A thorough, impressive tour of imperial London a century ago and of the dissenting voices that finally helped the sun set on this bastion of Eurocentrism. History professor Schneer (Georgia Institute of Technology) lets readers view the grimy streets, polished offices, and dockside warehouses of old London, as well as the hearts and minds of its elitist, racist denizens. History’s greatest empire, controlling 400 million people, was governed from a metropolis of 6 million, with a vast port and financial center. Yet while the horns of African rhinos and skins of Canadian seals piled up alongside mineral and material wealth taken in “tribute” from the West Indies, South Africa, Australia, India, etc., Schneer produces those who defied the “continual barrage of imperialist propaganda.” Beginning with half a million Irish and swelled by eastern and central Europeans, Jews, and Asians, there were sufficient foreigners and people of color to bristle at the exotic, caged “darkie” and animal spectacles and to join liberals, unionists, and early feminists who fought the many injustices of Britannia. Schneer documents the battles of several individuals who saw beyond the profits of near-slave labor on Chinese railroads, Latin American sugarcane fields, African mines, Borneo rubber plantations, and Ceylonese tea farms. Just as Ben Tillet’s Stevedores Union took on London shipping, Lord George Hamilton “did not believe that Indians should serve as cannon fodder” as conflicts beside the Boer War flared. A cultural hero and pioneer of anthropological relativism was Mary Kingsley, who explored deepest Africa and shockingly concluded that blacks are different, not inferior. Schneer’s masterful work reminds us how far we—ve come in our ongoing Copernican revolution to prove that the globe doesn—t revolve around white English-speaking men. (40 illustrations, not seen)

Pub Date: Sept. 1, 1999

ISBN: 0-300-07625-8

Page Count: 416

Publisher: Yale Univ.

Review Posted Online: May 20, 2010

Kirkus Reviews Issue: July 1, 1999

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This is not the Nutcracker sweet, as passed on by Tchaikovsky and Marius Petipa. No, this is the original Hoffmann tale of 1816, in which the froth of Christmas revelry occasionally parts to let the dark underside of childhood fantasies and fears peek through. The boundaries between dream and reality fade, just as Godfather Drosselmeier, the Nutcracker's creator, is seen as alternately sinister and jolly. And Italian artist Roberto Innocenti gives an errily realistic air to Marie's dreams, in richly detailed illustrations touched by a mysterious light. A beautiful version of this classic tale, which will captivate adults and children alike. (Nutcracker; $35.00; Oct. 28, 1996; 136 pp.; 0-15-100227-4)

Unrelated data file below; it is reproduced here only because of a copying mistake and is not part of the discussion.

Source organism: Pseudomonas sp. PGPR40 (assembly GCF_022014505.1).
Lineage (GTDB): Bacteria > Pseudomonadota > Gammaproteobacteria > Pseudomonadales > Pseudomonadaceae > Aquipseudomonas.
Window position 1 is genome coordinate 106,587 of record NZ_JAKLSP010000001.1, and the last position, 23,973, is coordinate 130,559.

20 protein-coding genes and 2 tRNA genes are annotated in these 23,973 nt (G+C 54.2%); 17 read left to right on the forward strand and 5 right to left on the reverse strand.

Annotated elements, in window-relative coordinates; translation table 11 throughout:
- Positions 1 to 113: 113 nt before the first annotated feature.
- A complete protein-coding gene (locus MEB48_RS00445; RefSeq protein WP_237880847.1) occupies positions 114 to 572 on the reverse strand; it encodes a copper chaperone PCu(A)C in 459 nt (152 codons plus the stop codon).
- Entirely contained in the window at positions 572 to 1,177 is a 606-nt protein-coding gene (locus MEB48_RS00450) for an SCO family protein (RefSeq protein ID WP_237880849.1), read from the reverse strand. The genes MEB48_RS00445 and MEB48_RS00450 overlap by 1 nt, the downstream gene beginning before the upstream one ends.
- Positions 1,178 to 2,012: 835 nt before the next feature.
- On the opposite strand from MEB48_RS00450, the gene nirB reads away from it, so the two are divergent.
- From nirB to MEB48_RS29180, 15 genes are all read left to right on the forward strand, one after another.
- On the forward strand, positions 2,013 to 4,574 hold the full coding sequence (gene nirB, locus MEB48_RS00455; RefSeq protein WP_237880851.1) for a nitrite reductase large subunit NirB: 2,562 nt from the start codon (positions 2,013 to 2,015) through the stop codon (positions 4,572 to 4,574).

Pub Date: Oct. 28, 1996

ISBN: 0-15-100227-4

Page Count: 136

Publisher: Harcourt

Review Posted Online: May 20, 2010

Kirkus Reviews Issue: Aug. 15, 1996

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An extravaganza in Bemelmans' inimitable vein, but written almost dead pan, with sly, amusing, sometimes biting undertones, breaking through. For Bemelmans was "the man who came to cocktails". And his hostess was Lady Mendl (Elsie de Wolfe), arbiter of American decorating taste over a generation. Lady Mendl was an incredible person,- self-made in proper American tradition on the one hand, for she had been haunted by the poverty of her childhood, and the years of struggle up from its ugliness,- until she became synonymous with the exotic, exquisite, worshipper at beauty's whrine. Bemelmans draws a portrait in extremes, through apt descriptions, through hilarious anecdote, through surprisingly sympathetic and understanding bits of appreciation. The scene shifts from Hollywood to the home she loved the best in Versailles. One meets in passing a vast roster of famous figures of the international and artistic set. And always one feels Bemelmans, slightly offstage, observing, recording, commenting, illustrated.

Pub Date: Feb. 23, 1955

ISBN: 0670717797

Page Count: -

Publisher: Viking

Review Posted Online: Oct. 25, 2011

Kirkus Reviews Issue: Feb. 1, 1955

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